How to maximize your training – and the magic of workouts with programmed rest

Have you ever looked back at a workout and thought you could have gone faster, or the opposite – “wow, I went out way too hot”? This boils down to simply hitting a workout with just the right intensity, but how do you know what the right intensity is for a workout? In this brief we break down the concept, science, and perspectives from NBK and from the CompTrain team.

Additionally, in the video, Coach Jimmy breaks down a third level of detail that isn’t covered in this article. You can connect with us in the comments below, or even better in person at NBK.

You will often see in our WOD Briefs where we break down the intention of a workout – specifically HOW you should feel in the workout. In every day of training, our NBK coaches share WHY we are programming the day’s workout, through both the WOD Brief online and our pre-WOD explanations in class. This information is designed to help elevate your competency in CrossFit, but more importantly, to help you tune your intensity accordingly. When appropriate, we also include pacing guidelines and goals to help you achieve this careful balance. This style of programming and guidance is aligned to how the best in the world train. In fact, Coach Jimmy spent time with Ben Bergeron on program design and maximizing fitness in 2015 at his CompTrain weekend immersion program up in Boston.

Now you know the why, how, and purpose. Let’s get right into addressing the concept of “pacing” a workout against your lactate threshold. We will start with highlights from the CompTrain article from their mindset series.

Great question. Here’s a little bit of science. Don’t freak out.

Everyone has a lactate threshold (LT). It’s different for everybody—it depends on your level of fitness—but generally it is between 75-85% of your maximum power. When exercising at or below this threshold, any lactate produced by the muscles is removed by the body without it building up. When you work out above it, lactate accumulates in the blood at a faster rate than it can be removed. As the unbuffered acid is added to the blood, you start to feel really bad. At this point, no amount of mental fortitude will save you. It’s biology. You have to slow down.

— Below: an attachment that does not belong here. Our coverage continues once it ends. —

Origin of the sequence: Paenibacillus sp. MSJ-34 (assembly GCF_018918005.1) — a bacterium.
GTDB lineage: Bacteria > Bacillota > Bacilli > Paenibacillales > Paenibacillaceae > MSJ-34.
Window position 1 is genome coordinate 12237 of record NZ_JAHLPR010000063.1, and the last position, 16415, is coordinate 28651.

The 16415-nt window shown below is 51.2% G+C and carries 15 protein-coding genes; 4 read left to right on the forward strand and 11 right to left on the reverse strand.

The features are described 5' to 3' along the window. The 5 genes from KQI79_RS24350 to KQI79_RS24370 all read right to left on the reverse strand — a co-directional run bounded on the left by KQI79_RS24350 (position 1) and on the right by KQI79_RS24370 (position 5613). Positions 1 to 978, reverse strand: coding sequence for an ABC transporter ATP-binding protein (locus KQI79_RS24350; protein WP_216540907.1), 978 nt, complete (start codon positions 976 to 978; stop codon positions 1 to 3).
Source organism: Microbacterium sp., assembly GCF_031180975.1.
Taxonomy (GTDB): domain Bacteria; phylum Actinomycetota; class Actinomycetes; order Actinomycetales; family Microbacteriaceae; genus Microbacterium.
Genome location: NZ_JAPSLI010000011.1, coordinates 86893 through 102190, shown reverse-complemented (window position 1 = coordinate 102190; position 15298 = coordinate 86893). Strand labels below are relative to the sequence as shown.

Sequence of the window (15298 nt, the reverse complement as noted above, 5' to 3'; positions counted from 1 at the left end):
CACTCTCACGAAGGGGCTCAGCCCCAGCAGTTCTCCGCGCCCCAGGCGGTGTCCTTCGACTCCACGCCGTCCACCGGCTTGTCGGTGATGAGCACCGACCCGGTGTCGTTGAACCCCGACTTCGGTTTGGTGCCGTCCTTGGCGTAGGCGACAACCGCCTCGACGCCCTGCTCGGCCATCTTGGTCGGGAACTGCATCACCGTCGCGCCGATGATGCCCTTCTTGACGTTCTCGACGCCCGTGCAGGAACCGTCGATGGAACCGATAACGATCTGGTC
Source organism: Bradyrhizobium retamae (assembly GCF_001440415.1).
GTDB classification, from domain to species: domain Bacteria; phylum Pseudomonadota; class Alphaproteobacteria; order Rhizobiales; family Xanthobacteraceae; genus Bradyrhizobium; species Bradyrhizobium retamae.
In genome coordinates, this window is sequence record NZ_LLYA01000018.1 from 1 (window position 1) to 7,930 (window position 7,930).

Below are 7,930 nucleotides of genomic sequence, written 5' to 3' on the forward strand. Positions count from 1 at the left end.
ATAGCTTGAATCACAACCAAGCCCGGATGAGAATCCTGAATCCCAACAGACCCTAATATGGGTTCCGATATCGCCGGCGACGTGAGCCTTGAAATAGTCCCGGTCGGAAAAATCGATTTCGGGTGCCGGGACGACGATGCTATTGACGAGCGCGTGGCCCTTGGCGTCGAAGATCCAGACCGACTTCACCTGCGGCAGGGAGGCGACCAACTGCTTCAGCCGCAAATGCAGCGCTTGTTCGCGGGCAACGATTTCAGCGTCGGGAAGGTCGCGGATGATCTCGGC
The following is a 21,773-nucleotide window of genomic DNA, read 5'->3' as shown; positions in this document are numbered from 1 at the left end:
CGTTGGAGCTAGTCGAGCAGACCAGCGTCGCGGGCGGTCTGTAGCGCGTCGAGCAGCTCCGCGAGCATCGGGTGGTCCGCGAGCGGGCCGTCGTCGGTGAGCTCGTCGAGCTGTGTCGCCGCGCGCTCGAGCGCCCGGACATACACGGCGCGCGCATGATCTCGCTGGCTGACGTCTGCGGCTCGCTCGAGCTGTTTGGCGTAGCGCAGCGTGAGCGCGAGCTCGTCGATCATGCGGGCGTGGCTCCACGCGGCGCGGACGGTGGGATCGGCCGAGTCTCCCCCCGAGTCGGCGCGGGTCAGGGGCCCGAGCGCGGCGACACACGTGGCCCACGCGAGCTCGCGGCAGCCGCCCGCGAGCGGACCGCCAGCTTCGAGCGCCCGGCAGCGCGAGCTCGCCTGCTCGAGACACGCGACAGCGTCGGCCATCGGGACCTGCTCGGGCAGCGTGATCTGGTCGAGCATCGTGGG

In other words, your lactate threshold is your maximal sustainable pace. If you go faster, it becomes unsustainable. If you go slower, it’s no longer maximal. It’s the exact point at which you cannot go any faster without slowing down later. At most, you can only spend up to 3 minutes above your lactate threshold. After that, you explode.

However, if you manage your intensity you’ll dance along your lactate threshold and then surge at the end, as is highlighted below.

If you go too hot, you fatigue too fast and then end up training slower and slower through every round to the point where they’re training at 40-50% of their max pace. This strategy looks like this:

The area below each curve represents work. It’s easy to see that Athlete 1 got significantly more work done than Athlete 2. This is the magic—not only did Athlete 1 get a better score than Athlete 2, she got fitter.  

As the article above explained so well, training at that LT level delivers the best results, but duration matters. If you only train at it for a short period of time, than you are not getting the stimulus designed for that training period, and are not getting fitter. So, to maximize your fitness you must go hard enough to hit the workout at max speed relative to the workout itself. Specifically, you want to work at or right below the LT level for you, and then go for gold at the end.

Based on our coaching observations and review of the whiteboards, we know that each of us can improve on hitting the right pace, and thus our programming includes carefully designed and placed tasks you need complete in a particular workout + rest. This methodology includes workout structures such as AMRAPs with blocks of rest. These allow us to hit a workout with an intensity and if we planned correctly, to keep that pace. But, if we messed up, we can then use the rest to reassess and try a different intensity level. This is why you see workouts with varied work periods and rest periods. These allow us to build an awareness to our personal LT levels and the intensity with which we can both kick butt AND sustain throughout a workout. In addition by changing the work vs rest ratio and duration, we change the stimulus and results.

So — to become a mature athlete, we adopt this programmatic training method, just like the best in the world do. If you are a numbers-minded human, you can get a heart rate monitor + Vo2Max measurement to see your precise LT level. If not, use each training session and each planned rest as a chance to learn, adjust, and maximize your potential.

Bottom line – Fitness (intensity) for everyone of us is unique, but by applying these lessons and opportunities in our programming to adapt your fitness WILL improve and you WILL be fitter.

So, let’s go out and hit the next workout smarter, hard, and you will hit new personal records more frequently.

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